The latest HR technology deal currently making headlines is the acquisition of Glassdoor, the job board and recruiting platform specializing in sharing employee feedback. Glassdoor has become a unique resource for both employees and employers in that it provides the traditional job board as well as anonymous, yet transparent, feedback on the employee experience. Glassdoor was founded about a decade ago and estimates it is used by 59 million people monthly. The company has amassed 40 million reviews on 770,000 companies across 190 countries. The company was acquired by Recruit Holdings for $1.2bn in cash. Recruit is a ~$20bn Japan-based company that is primarily focused on staffing and HR technology. Recruit has been highly active building out its HR-focused technology suite in recent years, as reflected by its other acquisitions in the space including Simply Hired and Indeed. In the HR space unrelated to technology, it has acquired companies such as USG People, Advantage Resourcing and Staffmark, among others.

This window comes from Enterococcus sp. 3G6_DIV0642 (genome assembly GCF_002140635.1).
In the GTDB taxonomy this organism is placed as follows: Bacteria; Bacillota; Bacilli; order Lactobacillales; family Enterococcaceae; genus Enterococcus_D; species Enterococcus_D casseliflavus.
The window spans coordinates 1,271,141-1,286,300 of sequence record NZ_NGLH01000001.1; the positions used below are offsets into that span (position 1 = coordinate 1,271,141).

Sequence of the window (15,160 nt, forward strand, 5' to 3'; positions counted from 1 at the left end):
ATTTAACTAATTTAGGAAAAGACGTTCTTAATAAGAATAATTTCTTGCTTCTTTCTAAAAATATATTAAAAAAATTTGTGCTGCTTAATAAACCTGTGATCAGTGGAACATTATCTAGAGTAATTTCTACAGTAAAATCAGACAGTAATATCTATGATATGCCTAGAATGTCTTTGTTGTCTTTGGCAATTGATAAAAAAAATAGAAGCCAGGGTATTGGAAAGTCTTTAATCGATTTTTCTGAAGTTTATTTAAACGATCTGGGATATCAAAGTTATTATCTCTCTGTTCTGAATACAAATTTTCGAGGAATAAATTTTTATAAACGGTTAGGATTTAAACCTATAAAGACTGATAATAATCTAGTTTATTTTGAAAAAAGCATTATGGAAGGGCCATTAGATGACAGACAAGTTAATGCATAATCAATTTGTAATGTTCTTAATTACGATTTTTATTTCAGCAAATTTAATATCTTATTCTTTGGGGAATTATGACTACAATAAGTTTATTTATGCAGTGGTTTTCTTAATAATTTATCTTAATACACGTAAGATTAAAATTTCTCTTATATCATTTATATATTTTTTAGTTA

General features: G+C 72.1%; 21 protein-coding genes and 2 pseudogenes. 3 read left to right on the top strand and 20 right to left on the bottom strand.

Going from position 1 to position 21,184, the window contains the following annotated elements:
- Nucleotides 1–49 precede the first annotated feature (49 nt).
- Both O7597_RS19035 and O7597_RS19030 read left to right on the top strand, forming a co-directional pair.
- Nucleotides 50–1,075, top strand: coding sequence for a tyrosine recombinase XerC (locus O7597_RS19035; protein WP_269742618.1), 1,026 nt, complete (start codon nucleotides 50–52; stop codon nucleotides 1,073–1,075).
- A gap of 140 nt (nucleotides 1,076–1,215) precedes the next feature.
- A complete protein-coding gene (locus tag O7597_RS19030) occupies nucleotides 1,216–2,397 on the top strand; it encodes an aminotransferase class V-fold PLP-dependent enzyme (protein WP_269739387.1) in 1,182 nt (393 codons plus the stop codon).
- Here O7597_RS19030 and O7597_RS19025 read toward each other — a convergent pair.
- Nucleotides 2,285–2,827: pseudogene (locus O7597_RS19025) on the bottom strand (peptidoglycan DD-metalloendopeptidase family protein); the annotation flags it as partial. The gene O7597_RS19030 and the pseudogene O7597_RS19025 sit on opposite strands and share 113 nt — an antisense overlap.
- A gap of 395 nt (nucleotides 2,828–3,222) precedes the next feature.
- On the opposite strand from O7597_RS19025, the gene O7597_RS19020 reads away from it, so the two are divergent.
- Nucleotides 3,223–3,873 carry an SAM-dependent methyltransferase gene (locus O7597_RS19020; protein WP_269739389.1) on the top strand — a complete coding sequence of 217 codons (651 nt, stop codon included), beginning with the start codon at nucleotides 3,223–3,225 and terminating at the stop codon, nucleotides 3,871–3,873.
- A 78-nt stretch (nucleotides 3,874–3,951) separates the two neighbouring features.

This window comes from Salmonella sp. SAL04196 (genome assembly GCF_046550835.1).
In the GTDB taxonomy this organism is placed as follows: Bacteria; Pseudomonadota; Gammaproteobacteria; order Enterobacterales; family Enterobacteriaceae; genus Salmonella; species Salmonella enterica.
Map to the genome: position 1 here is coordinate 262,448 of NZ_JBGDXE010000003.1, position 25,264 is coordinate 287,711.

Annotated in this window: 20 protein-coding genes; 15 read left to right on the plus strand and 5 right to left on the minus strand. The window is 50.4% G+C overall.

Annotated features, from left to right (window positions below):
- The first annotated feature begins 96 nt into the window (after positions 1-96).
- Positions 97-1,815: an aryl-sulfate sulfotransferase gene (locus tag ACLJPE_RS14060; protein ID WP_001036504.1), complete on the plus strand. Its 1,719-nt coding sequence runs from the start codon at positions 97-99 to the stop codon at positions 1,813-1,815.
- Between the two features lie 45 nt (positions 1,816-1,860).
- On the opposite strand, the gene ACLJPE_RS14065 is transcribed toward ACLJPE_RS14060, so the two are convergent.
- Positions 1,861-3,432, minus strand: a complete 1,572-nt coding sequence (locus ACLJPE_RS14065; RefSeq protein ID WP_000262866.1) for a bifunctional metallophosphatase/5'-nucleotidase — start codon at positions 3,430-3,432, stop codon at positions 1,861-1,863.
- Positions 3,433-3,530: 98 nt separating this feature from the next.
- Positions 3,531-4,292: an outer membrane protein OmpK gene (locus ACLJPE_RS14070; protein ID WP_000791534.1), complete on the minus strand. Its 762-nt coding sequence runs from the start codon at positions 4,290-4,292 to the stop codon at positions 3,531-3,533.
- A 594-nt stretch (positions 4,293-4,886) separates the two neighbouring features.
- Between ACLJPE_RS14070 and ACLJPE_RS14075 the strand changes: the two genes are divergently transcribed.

The Glassdoor acquisition is of note for several reasons: First, it underlines the recent M&A surge we have seen across the employee engagement and broader HR tech space. Shifting generational and cultural dynamics have made measuring, understanding and driving the employee experience a C-suite priority. We would not be surprised to see further acceleration and investment in these types of products/offerings. Second, and in line with Clearsight’s core thesis around convergence of technology, services, and data in various functional areas, we see another commitment to building out a hybrid offering that enhances a legacy staffing service with innovative front-end technology.
If these points sound familiar, the transaction echoes Randstad’s August 2016 acquisition of Monster Worldwide. This was another instance of a large international staffing conglomerate acquiring a North American B2C job posting/employee engagement technology platform. The larger theme that cannot be ignored here is the continued disruption caused by the impact of younger generations that now not only are entering the workforce, but are now the largest generation in the US labor force (35%). Given the unique and relatively new demands these younger workers are placing on organizations, we expect the landscape for HR technology and services to adapt. Understanding how to align top talent with jobs that match their passions, priorities and skill sets will be key to success in the new HR and staffing frontier.